Arts Education and Relief Activism After the 2011 Japanese Tsunami

  • Cornelia Buijs-Dragusin Grad Student, Australian National University, Australia.
Keywords: Japan, Earthquake, Tohoku, Tsunami, Tenrikyo, Hinokishin, Arts

Abstract

Tenrikyo, one of the New Japanese Religions, has a charitable tradition of practical voluntary help called hinokishin. The teaching of this tradition translates as selfless actions performed in gratitude for life’s blessings that are usually taken for granted. Hinokishin has been ingrained in Tenrikyo’s philosophy since its inception, as a natural re"ection of Buddhist and Christian norms circulating in Japan at the beginning of the 19th century. In modern Japanese history, Tenrikyo hinokishin provided relief after the earthquakes of Kobe and Sanriku–Minami, and other natural disasters. When the bewildering news was broadcasted on 22 March 2011 that the powerful Tohoku earthquake was followed by a tsunami hitting the coast of Japan, Tenrikyo established a disaster response centre at its headquarters in Tenri and members from all over Japan instantly joined the Disaster Relief Hinokishin Corps.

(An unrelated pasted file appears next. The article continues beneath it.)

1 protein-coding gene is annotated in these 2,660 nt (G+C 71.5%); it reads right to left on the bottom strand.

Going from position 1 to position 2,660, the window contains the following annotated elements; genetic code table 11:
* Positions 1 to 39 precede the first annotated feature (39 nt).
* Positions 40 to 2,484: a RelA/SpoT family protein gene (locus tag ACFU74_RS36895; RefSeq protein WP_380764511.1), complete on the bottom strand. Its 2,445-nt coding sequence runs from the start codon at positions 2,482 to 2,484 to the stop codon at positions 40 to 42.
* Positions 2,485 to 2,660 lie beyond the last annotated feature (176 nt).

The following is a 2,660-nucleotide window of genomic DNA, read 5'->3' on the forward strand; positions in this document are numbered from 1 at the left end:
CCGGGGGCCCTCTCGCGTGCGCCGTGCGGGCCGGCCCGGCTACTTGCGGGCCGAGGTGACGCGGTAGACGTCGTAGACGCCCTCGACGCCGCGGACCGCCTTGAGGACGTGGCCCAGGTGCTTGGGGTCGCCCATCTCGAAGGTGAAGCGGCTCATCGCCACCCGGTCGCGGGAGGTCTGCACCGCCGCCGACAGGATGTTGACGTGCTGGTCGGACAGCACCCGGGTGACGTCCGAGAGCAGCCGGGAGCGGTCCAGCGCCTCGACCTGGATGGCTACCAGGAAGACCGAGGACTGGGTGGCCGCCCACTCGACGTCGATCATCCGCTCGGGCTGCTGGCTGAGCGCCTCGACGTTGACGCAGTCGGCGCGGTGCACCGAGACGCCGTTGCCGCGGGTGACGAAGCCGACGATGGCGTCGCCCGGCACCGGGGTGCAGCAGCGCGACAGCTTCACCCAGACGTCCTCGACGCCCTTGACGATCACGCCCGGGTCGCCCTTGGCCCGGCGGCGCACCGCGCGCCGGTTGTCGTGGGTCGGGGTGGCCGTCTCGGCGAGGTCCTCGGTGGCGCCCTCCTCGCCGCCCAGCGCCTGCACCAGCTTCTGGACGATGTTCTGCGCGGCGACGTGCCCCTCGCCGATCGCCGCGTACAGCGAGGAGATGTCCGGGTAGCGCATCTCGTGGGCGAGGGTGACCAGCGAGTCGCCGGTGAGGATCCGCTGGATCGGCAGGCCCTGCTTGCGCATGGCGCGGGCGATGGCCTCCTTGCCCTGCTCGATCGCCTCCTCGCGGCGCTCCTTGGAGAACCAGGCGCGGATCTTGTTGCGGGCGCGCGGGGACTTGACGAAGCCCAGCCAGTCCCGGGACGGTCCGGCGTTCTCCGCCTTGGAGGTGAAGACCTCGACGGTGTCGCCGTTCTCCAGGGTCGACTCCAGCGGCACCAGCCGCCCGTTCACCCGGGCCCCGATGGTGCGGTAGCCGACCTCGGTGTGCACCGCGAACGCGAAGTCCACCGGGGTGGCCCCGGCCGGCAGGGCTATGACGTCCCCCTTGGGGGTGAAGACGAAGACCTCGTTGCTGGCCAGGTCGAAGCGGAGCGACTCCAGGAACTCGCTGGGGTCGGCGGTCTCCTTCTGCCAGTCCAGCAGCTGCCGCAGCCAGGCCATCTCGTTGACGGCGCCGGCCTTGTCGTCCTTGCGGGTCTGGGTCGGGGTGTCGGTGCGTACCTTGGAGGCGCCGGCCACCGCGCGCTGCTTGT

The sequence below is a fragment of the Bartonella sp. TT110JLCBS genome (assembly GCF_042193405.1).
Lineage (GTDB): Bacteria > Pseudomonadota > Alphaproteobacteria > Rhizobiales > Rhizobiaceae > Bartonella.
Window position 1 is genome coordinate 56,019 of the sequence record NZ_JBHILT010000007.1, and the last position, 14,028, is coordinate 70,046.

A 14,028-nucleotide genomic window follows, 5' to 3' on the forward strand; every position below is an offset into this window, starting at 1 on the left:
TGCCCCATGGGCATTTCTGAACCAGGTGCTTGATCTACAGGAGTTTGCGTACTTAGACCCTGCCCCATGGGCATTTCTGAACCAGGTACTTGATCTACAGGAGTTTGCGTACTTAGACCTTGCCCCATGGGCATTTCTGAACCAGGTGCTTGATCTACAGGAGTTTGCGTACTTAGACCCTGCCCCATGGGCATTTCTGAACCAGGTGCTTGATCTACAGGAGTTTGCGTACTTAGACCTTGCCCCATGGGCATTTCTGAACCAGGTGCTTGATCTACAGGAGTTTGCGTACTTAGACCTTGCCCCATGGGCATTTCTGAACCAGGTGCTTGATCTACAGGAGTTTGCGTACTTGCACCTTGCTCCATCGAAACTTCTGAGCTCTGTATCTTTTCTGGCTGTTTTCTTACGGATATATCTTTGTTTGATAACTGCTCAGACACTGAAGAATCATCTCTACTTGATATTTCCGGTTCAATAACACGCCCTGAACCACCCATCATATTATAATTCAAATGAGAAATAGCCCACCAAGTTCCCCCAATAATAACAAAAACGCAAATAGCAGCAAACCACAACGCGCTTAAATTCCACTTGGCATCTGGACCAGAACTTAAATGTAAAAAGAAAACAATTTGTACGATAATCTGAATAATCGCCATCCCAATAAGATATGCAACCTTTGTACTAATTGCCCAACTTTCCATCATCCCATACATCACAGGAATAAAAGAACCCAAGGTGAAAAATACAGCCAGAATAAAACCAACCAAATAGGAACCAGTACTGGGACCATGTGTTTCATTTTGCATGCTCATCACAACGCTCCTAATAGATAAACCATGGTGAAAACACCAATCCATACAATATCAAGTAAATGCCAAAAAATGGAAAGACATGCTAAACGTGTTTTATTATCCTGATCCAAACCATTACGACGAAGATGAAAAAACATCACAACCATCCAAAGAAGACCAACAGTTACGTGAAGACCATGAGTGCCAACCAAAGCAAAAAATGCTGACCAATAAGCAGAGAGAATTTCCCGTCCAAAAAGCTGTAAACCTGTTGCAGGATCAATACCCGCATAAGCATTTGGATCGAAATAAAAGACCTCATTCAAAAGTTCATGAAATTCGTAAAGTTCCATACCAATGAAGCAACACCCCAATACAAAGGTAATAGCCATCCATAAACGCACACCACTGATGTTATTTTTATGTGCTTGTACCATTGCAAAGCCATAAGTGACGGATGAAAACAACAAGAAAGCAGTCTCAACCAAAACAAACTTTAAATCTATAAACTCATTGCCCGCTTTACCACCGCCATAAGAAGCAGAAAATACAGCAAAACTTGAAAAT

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How to Cite
Buijs-Dragusin, Cornelia. 1. “Arts Education and Relief Activism After the 2011 Japanese Tsunami”. Journal of Urban Culture Research 4 (-), 56-63. https://doi.org/10.14456/jucr.2012.3.
Section
Articles